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Ramsauer 'Open' To Correcting German Plane Ticket Tax

by Ulrika Lomas,, Brussels

28 May 2012

German Transport Minister Peter Ramsauer has not ruled out the idea of modifying the country’s highly controversial plane ticket tax imposed on flights departing from German airports.

Following a recent meeting with industry representatives in Berlin, the German minister provided his assurances that the effects of the tax on the sector would carefully be evaluated during the government review, scheduled to take place by the end of June.

Ramsauer said that competitive disadvantages for German airlines were no longer acceptable.

German airlines and airports have been calling for the government to abolish the tax and have been seeking better framework conditions for the sector since the levy was introduced at the beginning of 2011.

Underscoring the fact that the industry is currently in global competition, and that there should not therefore be any competitive disadvantages arising from either national or European regulations, Deutsche Lufthansa’s Chief Executive Officer Christoph Franz warned that an industry in which key players are no longer able to achieve positive results “is sick”.

Underlining his confidence that political decisions would be taken to end the levy, Franz reiterated the importance of airlines being able to continue to invest.

At the beginning of the month, presenting details of the company’s 2011 annual report at its annual general meeting in Cologne, Franz urged the coalition government to end the controversial plane ticket tax currently costing the company around EUR361m (USD465m) annually.

Despite confirming that the company delivered a “solid result” for 2011, in what was again “a difficult operating environment”, Franz underscored that the political environment in Germany and in Europe is nevertheless making it difficult to improve Lufthansa’s earnings position.

The introduction of the ticket tax and the European emissions trading scheme, the night-flight ban in Frankfurt and the absence of a single European airspace have added expenses of some EUR700m for Lufthansa in the current year alone, money that is urgently needed for investment in a modern and environmentally-friendly fleet, according to Franz.

Franz announced: “We have brought our result back home safely. The steep rise in fuel costs, the European debt crisis, political unrest, special levies and taxes as well as the night-flight ban in Frankfurt did not make it an easy journey.”

Franz warned: “The airlines’ role as an engine of the economy, as a driver of growth, jobs and prosperity is increasingly under threat. As an export nation, Germany needs mobility more than ever. We are not asking for subsidies. But air traffic needs much more local support than it gets at present. We will only make headway if there is cooperation between airlines, politics and society.”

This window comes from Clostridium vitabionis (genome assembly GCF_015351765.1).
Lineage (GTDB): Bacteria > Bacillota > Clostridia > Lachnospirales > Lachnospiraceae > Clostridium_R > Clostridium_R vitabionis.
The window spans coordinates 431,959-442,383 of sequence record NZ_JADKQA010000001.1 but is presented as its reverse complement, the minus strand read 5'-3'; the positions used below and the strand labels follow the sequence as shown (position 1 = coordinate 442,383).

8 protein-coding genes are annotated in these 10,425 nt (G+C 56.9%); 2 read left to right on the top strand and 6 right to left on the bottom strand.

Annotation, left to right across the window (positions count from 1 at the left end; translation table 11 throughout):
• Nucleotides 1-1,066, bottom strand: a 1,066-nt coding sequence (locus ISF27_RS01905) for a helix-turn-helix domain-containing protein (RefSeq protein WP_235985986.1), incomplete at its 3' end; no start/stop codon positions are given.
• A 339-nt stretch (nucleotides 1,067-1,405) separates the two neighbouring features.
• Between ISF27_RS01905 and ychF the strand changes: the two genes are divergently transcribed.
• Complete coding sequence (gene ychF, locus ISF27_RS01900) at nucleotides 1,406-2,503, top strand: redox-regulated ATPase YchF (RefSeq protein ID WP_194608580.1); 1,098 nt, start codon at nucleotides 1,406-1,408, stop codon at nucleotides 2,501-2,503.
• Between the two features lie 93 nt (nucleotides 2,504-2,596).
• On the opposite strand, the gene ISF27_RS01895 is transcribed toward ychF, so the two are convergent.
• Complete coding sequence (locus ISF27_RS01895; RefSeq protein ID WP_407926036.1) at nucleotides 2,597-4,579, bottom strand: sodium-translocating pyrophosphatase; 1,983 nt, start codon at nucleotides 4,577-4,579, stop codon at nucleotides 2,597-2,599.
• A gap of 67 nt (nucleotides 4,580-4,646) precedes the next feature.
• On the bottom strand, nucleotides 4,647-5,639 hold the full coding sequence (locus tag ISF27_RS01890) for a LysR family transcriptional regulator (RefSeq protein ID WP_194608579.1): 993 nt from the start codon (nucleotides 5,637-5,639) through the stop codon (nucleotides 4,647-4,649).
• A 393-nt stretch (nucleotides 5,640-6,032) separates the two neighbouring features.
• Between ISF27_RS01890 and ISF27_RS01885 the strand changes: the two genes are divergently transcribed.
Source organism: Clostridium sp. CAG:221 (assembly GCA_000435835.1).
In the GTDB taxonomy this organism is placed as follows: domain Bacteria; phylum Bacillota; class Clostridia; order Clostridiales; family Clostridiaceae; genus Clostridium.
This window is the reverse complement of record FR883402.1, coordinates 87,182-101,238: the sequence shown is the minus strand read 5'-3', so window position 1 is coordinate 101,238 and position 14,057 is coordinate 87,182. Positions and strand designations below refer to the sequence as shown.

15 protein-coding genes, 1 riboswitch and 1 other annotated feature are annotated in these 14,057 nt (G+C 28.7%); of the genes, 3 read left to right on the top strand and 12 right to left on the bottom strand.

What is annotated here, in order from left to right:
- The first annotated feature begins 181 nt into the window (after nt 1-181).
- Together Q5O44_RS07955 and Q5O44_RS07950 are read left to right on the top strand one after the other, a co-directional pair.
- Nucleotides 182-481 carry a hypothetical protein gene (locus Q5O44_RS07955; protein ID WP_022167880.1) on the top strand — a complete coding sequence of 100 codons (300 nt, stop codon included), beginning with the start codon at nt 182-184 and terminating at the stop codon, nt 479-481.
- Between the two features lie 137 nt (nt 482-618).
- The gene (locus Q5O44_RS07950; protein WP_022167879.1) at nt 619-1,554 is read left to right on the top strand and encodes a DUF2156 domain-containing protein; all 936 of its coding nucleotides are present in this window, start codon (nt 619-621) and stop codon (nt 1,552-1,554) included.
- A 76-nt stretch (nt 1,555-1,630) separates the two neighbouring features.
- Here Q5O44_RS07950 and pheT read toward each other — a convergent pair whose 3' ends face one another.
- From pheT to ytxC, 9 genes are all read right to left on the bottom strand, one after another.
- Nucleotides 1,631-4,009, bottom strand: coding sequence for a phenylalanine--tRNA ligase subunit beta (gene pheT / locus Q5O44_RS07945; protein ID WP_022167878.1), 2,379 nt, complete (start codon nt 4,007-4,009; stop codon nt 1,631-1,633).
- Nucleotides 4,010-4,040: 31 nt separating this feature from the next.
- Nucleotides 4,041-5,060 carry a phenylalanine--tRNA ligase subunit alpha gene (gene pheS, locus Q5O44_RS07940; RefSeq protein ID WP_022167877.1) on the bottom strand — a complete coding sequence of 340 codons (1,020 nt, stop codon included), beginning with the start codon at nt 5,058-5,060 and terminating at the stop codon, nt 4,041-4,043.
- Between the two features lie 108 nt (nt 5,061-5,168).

Consequently, and to rapturous applause, Lufthansa’s CEO called for the government to reverse its decision to proceed unilaterally with the national tax.

Germany’s airline ticket tax, which entered into force from January 1, 2011, was initially levied at a rate of EUR8, EUR25, or EUR45 per passenger, depending on the destination, and expected to yield around EUR1bn for the state.

The German finance ministry announced plans at the end of last year to lower the tax from January 1, 2012, to compensate for additional costs arising from the extension of the European Union’s (EU) emissions trading scheme to flights over Europe from the beginning of 2012. The ministry also confirmed plans to implement a percentage reduction of the tax rates annually.

In accordance with the European emissions trading scheme directive, airlines operating into and out of the EU will from 2012 be required to surrender varying emission allowances, depending on the flight, and will be required to purchase any additional permits outside of their free allowance.

Tickets are now taxed in Germany at rates of EUR7.50, EUR23.43, and EUR42.18.

Following its re-examination of the airline ticket tax and the effects of the levy, the government is expected to present its findings to the German parliament, or Bundestag, at the end of June.

TAGS: environment | tax | air passenger duty (APD) | aviation | Germany

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